Are we focusing too much on cholesterol’s dangers? Have we missed a key to heart disease prevention?

For years the thinking has been that ‘bad’ LDL cholesterol gets into the artery wall, where a clot can form, eventually blocking it, causing heart attacks and stroke. Up to 8 million Britons currently take cholesterol-lowering statins.

However, major clinical trials have been launched to determine the role of inflammation in heart disease. This is something that not many people know about. 

If you are suffering from heart disease, you may be given a stronger anti-inflammatory medication to help you.

A recent study at the Montreal Heart Institute in Canada found that when patients were given colchicine — an anti-inflammatory drug long used to treat gout — within a few days of a heart attack, they were less likely to have another heart attack than patients given a placebo.

Major trials are now under way to test the part inflammation plays in heart disease, though this is not a risk that many people are aware of [File photo]

While major clinical trials are underway to examine the impact of inflammation on heart disease, it is not something that most people know about. [File photo]

Since long has the idea of inflammation causing heart disease been known. Nearly 30,000 women who were otherwise healthy had their cholesterol levels and C-reactive proteins (CRP) measured. This was done in 1997 and again eighteen years later.

The study concluded that women who had higher levels of inflammation were more likely than their counterparts with lower cholesterol to develop a heart condition.

Ten years later, study leader Paul Ridker, a cardiologist at Brigham and Women’s Hospital in Boston and a professor of medicine at Harvard University, ran a much bigger trial called JUPITER, giving people with high CRP but low cholesterol a statin or placebo. The statin group had 44% less chance of suffering a cardiovascular event such as heart attacks than those who received it.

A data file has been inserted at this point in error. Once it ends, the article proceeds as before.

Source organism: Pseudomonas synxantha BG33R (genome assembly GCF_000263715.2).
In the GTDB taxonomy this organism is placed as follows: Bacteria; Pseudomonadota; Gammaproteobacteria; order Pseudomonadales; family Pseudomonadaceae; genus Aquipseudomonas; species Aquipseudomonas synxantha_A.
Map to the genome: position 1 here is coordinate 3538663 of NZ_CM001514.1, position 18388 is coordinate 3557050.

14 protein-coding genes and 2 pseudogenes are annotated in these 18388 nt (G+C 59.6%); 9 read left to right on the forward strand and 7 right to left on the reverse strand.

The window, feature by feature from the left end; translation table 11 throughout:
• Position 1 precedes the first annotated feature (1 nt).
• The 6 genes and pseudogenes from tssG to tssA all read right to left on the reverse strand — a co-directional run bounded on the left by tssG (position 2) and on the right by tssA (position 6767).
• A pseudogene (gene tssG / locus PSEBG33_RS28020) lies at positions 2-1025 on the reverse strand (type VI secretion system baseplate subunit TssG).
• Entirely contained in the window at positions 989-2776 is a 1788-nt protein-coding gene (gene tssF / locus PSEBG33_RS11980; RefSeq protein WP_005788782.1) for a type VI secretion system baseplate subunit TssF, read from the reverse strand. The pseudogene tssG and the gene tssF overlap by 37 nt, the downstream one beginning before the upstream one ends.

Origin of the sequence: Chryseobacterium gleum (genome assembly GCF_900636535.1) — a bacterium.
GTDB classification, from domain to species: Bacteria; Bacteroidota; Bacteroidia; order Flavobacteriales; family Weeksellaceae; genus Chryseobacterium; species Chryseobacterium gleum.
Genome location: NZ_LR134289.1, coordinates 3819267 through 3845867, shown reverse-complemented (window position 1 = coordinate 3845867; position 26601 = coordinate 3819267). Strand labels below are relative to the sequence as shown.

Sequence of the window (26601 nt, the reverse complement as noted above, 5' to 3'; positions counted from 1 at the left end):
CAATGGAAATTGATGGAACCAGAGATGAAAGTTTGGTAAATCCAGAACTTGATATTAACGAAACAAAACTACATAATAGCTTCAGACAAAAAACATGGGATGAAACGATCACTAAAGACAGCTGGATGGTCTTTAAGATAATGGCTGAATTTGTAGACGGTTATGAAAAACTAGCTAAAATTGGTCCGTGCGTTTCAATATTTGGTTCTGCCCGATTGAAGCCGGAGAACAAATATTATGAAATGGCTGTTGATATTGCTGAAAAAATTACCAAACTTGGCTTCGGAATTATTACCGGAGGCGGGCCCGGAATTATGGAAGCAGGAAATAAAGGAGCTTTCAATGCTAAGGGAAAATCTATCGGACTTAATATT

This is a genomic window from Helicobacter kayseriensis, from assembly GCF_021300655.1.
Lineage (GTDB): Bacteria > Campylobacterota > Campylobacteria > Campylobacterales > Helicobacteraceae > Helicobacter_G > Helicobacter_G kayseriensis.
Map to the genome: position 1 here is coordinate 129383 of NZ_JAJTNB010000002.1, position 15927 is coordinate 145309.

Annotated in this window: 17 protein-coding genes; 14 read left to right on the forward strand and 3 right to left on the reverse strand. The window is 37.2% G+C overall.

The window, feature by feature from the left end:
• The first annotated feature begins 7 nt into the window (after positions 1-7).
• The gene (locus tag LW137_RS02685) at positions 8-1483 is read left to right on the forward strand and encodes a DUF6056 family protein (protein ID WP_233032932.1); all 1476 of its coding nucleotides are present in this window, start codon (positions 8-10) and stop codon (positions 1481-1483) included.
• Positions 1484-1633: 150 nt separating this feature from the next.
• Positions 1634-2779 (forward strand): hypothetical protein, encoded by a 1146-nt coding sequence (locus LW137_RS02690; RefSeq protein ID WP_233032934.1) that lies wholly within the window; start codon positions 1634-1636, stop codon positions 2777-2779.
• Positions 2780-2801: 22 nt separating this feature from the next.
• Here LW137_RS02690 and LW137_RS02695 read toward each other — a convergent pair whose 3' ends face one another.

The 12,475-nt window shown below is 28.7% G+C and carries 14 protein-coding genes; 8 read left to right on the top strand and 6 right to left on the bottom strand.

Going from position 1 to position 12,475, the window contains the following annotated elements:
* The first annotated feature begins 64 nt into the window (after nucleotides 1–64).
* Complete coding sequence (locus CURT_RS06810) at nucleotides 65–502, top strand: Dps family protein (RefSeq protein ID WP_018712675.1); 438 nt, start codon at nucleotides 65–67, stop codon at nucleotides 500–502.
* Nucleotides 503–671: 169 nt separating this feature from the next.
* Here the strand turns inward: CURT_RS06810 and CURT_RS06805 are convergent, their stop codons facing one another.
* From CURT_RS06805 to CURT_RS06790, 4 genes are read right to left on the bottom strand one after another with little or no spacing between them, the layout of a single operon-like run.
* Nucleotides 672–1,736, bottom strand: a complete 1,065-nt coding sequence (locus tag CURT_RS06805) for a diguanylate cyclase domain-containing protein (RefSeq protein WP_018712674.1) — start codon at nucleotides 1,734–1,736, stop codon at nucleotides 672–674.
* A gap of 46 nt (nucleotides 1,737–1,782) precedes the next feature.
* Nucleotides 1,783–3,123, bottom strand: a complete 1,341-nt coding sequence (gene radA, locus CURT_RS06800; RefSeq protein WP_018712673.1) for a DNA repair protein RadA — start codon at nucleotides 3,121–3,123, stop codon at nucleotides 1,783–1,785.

But the study didn’t clarify whether lowering cholesterol or inflammation was more important because statins do both.

Trials of diabetics, who have been shown to be at high risk for developing heart disease, provide further evidence.

What is perplexing is that while high blood sugar levels drive the risk of heart attack, ‘only treating blood glucose does not reduce that risk’, says Professor Robin Choudhury, a cardiologist at Oxford University and an authority on inflammation.

Also, there is something else going on. Professor Choudhury’s team aims to transform the way people think of diabetes.

‘The goal is to identify opportunities to provide new treatment options to reduce the burden of heart disease,’ he says.

Another idea is that inflammation plays a key role, and high levels of glucose in diabetes stimulate immune cells.

Separately, it is thought that cholesterol’s role in heart disease isn’t just about blocking arteries: it, too, is involved in raising inflammation. ‘Bad’ cholesterol in the wall of the artery forms the plaques that lead to the clots or blockages — but the new thinking is that it plays a much more active chemical role that involves inflammation.

‘We now know that if you lower cholesterol, markers of inflammation come down as well,’ says Professor Choudhury.

‘The problem starts because cholesterol shouldn’t be in the artery walls. There is a process for removing it but if that doesn’t work, then the immune system gets called in.’

This triggers molecules known as interleukins that draw in immune system troops, ‘and the scene is set for inflammation to damage the heart’, he explains.

It makes sense to use statins and drugs to reduce inflammation.

However, researchers such as Professor Choudhury have found that it’s no good using any old anti-inflammatory. ‘You need ones that target the interleukins involved,’ he says.

In 2019, Professor Ridker conducted a study with 4,500 patients suffering from type 2 diabetes and heart disease. The trial was funded by the National Heart, Lung and Blood Institute of the U.S. Methotrexate was given to patients as an anti-inflammatory drug. This was done in order to reduce the number of heart attacks and deaths. It didn’t. The reason, it turned out, was that it didn’t affect the relevant interleukins, specifically IL-1 -beta and IL-6.

However, the anti-inflammatory drug colchicine, which has been used for 100 years, does target these — and according to Nature magazine, some cardiologists have begun prescribing it.

Although large-scale clinical trials have shown that suppressing inflammation can lower the risk of heart disease, it is not clear if these drugs are appropriate for prevention.